The Appomattox River at Matoaca, Virginia
Map of the James River watershed with the Appomattox River watershed highlighted light yellow; the Appomattox River is shown in dark blue
|⁃ elevation||820 ft (250 m)|
|0 ft (0 m)|
|Length||157 mi (253 km)|
|Basin size||1,344 sq mi (3,480 km2)|
|⁃ average||1,366 cu ft/s (38.7 m3/s)|
|⁃ minimum||18 cu ft/s (0.51 m3/s)|
|⁃ maximum||39,400 cu ft/s (1,120 m3/s)|
The Appomattox River is a tributary of the James River, approximately 157 miles (253 km) long, in central and eastern Virginia in the United States, named for the Appomattocs Indian tribe who lived along its lower banks in the 17th century. It drains a cotton and tobacco-growing region of the Piedmont and coastal plain southwest of Richmond.
The English colonists in Virginia at first tried to rename the Appomattox as the "Bristoll River", however this name did not catch on, while the native one did. There are numerous historical spelling variants, such as Apamatuck, Apamutiky, Appamattuck, Appomattake, and Apumetecs, among others.
The Appomattox River rises in the Piedmont of northeastern Appomattox County, approximately 10 miles (16 km) northeast of the town of Appomattox. It flows generally southeast through the Appomattox-Buckingham State Forest to Farmville. From Farmville it flows in a large arc northeast then southeast across the coastal plain, passing southwest of Richmond and passing through the Lake Chesdin reservoir. It flows through Petersburg, its head of navigation, through the Tri-cities area, then joins the James River from the west at City Point in Hopewell.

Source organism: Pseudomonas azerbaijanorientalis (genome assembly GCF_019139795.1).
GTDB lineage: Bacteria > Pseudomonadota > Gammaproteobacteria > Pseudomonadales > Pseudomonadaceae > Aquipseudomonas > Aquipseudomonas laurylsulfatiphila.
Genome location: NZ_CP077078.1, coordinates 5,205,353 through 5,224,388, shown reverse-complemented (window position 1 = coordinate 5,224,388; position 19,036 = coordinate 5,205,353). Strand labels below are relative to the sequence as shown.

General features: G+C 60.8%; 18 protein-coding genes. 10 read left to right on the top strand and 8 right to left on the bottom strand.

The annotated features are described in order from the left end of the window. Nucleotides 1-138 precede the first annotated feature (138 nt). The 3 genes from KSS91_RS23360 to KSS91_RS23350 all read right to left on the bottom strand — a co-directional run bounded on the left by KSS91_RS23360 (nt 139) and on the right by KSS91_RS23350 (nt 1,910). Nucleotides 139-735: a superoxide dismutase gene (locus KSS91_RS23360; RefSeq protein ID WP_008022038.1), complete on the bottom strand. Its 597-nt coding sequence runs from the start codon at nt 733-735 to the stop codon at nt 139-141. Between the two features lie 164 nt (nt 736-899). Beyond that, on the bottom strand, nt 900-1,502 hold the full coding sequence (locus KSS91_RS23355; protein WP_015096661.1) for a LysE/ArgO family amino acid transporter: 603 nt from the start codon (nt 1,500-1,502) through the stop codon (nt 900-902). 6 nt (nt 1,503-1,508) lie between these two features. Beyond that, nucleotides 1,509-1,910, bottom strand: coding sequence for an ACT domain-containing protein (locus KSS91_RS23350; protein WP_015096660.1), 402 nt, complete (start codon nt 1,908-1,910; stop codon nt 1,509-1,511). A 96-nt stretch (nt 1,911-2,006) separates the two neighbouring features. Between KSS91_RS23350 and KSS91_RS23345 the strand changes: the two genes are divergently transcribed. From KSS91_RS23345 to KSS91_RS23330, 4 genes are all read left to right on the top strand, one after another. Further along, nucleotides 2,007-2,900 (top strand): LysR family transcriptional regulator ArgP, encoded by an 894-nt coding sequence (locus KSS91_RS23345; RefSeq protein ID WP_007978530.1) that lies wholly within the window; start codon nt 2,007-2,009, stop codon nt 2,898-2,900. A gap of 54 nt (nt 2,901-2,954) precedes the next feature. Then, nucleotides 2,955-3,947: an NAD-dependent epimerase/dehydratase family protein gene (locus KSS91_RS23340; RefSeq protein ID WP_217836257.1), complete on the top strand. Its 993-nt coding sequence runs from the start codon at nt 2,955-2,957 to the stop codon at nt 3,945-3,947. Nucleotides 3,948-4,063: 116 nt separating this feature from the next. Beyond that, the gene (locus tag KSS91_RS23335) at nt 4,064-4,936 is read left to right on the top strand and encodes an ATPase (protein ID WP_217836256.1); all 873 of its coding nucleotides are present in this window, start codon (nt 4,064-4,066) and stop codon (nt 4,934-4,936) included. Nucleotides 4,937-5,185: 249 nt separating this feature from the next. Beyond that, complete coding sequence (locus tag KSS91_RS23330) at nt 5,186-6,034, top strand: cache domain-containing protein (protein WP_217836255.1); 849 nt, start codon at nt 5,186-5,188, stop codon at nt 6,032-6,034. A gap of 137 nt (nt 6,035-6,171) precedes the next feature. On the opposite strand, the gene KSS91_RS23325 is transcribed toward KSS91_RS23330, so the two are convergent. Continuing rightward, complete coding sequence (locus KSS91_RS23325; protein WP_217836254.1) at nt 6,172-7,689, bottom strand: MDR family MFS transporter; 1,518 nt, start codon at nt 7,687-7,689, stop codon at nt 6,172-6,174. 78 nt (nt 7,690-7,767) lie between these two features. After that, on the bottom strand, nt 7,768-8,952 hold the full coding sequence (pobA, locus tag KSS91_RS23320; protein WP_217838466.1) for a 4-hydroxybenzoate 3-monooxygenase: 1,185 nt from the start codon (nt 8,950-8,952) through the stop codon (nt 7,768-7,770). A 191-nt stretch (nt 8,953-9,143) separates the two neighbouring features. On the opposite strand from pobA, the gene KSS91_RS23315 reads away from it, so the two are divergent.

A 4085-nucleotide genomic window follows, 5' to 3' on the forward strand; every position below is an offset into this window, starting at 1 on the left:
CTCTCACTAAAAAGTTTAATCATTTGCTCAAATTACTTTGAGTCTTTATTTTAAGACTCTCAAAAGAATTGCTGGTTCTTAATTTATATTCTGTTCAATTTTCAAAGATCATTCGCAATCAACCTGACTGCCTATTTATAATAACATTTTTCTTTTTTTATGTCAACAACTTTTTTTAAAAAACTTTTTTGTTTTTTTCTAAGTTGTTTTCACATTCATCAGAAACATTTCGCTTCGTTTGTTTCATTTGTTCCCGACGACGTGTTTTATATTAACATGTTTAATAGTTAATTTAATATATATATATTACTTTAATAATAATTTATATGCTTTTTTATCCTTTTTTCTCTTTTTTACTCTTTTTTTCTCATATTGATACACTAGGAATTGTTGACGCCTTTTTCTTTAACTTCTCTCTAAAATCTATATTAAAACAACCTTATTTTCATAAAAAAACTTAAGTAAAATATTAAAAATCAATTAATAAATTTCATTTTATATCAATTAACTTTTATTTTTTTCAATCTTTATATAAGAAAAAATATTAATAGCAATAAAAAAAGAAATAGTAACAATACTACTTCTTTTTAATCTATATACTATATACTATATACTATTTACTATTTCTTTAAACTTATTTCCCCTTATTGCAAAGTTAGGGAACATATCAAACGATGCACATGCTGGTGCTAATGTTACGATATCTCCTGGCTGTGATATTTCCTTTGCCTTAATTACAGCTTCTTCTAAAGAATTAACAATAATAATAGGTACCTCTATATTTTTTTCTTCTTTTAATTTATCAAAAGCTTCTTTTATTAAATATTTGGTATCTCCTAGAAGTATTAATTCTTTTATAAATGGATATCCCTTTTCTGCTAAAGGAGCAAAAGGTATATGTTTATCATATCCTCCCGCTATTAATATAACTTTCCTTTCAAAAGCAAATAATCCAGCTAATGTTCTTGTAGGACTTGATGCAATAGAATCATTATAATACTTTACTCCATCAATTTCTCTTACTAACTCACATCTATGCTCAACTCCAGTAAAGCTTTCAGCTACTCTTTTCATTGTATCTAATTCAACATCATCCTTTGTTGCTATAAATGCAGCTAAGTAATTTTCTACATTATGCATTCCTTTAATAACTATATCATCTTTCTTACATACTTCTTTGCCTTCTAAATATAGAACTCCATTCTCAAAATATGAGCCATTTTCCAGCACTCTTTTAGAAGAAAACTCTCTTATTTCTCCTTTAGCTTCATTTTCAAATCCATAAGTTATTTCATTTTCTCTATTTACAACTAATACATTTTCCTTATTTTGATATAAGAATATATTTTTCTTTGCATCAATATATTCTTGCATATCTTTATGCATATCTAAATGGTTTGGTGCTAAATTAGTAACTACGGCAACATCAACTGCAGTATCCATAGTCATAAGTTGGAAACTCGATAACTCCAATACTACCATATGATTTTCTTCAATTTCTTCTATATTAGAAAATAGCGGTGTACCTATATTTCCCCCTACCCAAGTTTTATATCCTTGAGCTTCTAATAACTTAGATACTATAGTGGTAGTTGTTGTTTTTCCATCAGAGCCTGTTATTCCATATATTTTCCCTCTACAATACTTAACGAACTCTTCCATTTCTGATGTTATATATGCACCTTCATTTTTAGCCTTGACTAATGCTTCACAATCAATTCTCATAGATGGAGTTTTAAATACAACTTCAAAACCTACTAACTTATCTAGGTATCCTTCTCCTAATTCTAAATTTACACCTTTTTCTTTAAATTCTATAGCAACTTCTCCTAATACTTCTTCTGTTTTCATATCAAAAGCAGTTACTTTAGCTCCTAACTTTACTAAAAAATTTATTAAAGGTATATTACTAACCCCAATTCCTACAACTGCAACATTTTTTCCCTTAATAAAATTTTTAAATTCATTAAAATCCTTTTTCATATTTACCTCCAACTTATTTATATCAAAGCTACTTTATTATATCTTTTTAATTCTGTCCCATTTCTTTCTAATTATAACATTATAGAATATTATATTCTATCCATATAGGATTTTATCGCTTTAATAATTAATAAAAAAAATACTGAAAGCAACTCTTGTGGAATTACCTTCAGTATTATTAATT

The Appomattox River was cleared for transportation from Farmville, Virginia to Petersburg, Virginia for batteaux from 1745 to 1890 as the Upper Appomattox Canal Navigation System. Eppington Plantation had docks for larger boats that could carry seven tons to Petersburg in a four-day round trip. Petersburg had a port below the Fall Line that could hold ships which carry 200 tons down river to the Atlantic Ocean. Port Walthall, six miles downstream could hold larger ships and at City Point, where the Appomattox ran into the James River, even larger ships could dock in the 19th century.
In April 1865 during the Appomattox Campaign of the American Civil War, the Confederate forces attempted to burn the High Bridge over the river northwest of Burkeville in order to escape the pursuing Union Army after the fall of Petersburg. The Union capture of the bridge was a contributing factor in the forcing of General Robert E. Lee's surrender at nearby Appomattox Court House, ending the war in Virginia.
The river is a popular destination for whitewater rafting and canoeing, particularly down stream of the small Abutment Dam (which is itself only a couple miles down stream of Chesdin Dam) in the village of Matoaca to Petersburg near Virginia State University.
- Google Earth elevation for GNIS coordinates.
- U.S. Geological Survey Geographic Names Information System: Appomattox River
- James River Basin, from Water Resources Data Virginia Water Year 2005, USGS.
- U.S. Geological Survey. National Hydrography Dataset high-resolution flowline data. The National Map Archived 2012-03-29 at the Wayback Machine, accessed April 1, 2011
- Trout III, W (1973-06-13). "The Upper Appomattox Navigation, Virginia" (PDF). American Canals. American Canal Society. Archived from the original (PDF) on 2015-09-18. Retrieved 2017-01-18.
- Gerald P. Wilkes (1988). MINING HISTORY OF THE RICHMOND COALFIELD OF VIRGINIA (PDF) (Report). VIRGINIA DIVISION OF MINERAL RESOURCES PUBLICATION 85. p. 10,29–30. Retrieved 2017-01-25.
- The New American Encyclopaedia: A Popular Dictionary of General Knowledge. D. Appleton. 1872. p. 196.